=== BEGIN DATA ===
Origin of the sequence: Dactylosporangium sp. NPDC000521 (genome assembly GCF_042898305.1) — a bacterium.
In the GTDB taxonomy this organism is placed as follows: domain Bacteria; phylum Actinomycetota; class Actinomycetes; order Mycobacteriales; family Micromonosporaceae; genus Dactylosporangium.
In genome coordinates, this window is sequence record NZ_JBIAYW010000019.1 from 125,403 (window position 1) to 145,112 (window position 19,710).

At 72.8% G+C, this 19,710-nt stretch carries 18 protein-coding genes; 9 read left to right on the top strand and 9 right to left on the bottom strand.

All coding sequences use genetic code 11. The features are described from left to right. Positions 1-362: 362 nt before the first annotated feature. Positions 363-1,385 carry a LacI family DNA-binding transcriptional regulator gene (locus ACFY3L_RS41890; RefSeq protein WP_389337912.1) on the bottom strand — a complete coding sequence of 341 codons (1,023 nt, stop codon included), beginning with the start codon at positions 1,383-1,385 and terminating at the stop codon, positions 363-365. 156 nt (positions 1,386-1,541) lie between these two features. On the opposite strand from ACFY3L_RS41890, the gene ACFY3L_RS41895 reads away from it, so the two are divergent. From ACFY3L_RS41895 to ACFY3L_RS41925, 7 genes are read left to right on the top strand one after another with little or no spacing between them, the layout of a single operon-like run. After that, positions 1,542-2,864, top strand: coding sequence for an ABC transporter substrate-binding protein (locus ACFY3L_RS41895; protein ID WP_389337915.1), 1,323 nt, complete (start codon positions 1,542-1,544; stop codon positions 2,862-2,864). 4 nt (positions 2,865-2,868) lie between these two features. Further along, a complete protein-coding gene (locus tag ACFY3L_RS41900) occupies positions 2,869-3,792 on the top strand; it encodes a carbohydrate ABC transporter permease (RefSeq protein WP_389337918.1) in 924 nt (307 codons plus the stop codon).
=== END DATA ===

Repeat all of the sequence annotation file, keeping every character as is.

Origin of the sequence: Dactylosporangium sp. NPDC000521 (genome assembly GCF_042898305.1) — a bacterium.
In the GTDB taxonomy this organism is placed as follows: domain Bacteria; phylum Actinomycetota; class Actinomycetes; order Mycobacteriales; family Micromonosporaceae; genus Dactylosporangium.
In genome coordinates, this window is sequence record NZ_JBIAYW010000019.1 from 125,403 (window position 1) to 145,112 (window position 19,710).

At 72.8% G+C, this 19,710-nt stretch carries 18 protein-coding genes; 9 read left to right on the top strand and 9 right to left on the bottom strand.

All coding sequences use genetic code 11. The features are described from left to right. Positions 1-362: 362 nt before the first annotated feature. Positions 363-1,385 carry a LacI family DNA-binding transcriptional regulator gene (locus ACFY3L_RS41890; RefSeq protein WP_389337912.1) on the bottom strand — a complete coding sequence of 341 codons (1,023 nt, stop codon included), beginning with the start codon at positions 1,383-1,385 and terminating at the stop codon, positions 363-365. 156 nt (positions 1,386-1,541) lie between these two features. On the opposite strand from ACFY3L_RS41890, the gene ACFY3L_RS41895 reads away from it, so the two are divergent. From ACFY3L_RS41895 to ACFY3L_RS41925, 7 genes are read left to right on the top strand one after another with little or no spacing between them, the layout of a single operon-like run. After that, positions 1,542-2,864, top strand: coding sequence for an ABC transporter substrate-binding protein (locus ACFY3L_RS41895; protein ID WP_389337915.1), 1,323 nt, complete (start codon positions 1,542-1,544; stop codon positions 2,862-2,864). 4 nt (positions 2,865-2,868) lie between these two features. Further along, a complete protein-coding gene (locus tag ACFY3L_RS41900) occupies positions 2,869-3,792 on the top strand; it encodes a carbohydrate ABC transporter permease (RefSeq protein WP_389337918.1) in 924 nt (307 codons plus the stop codon).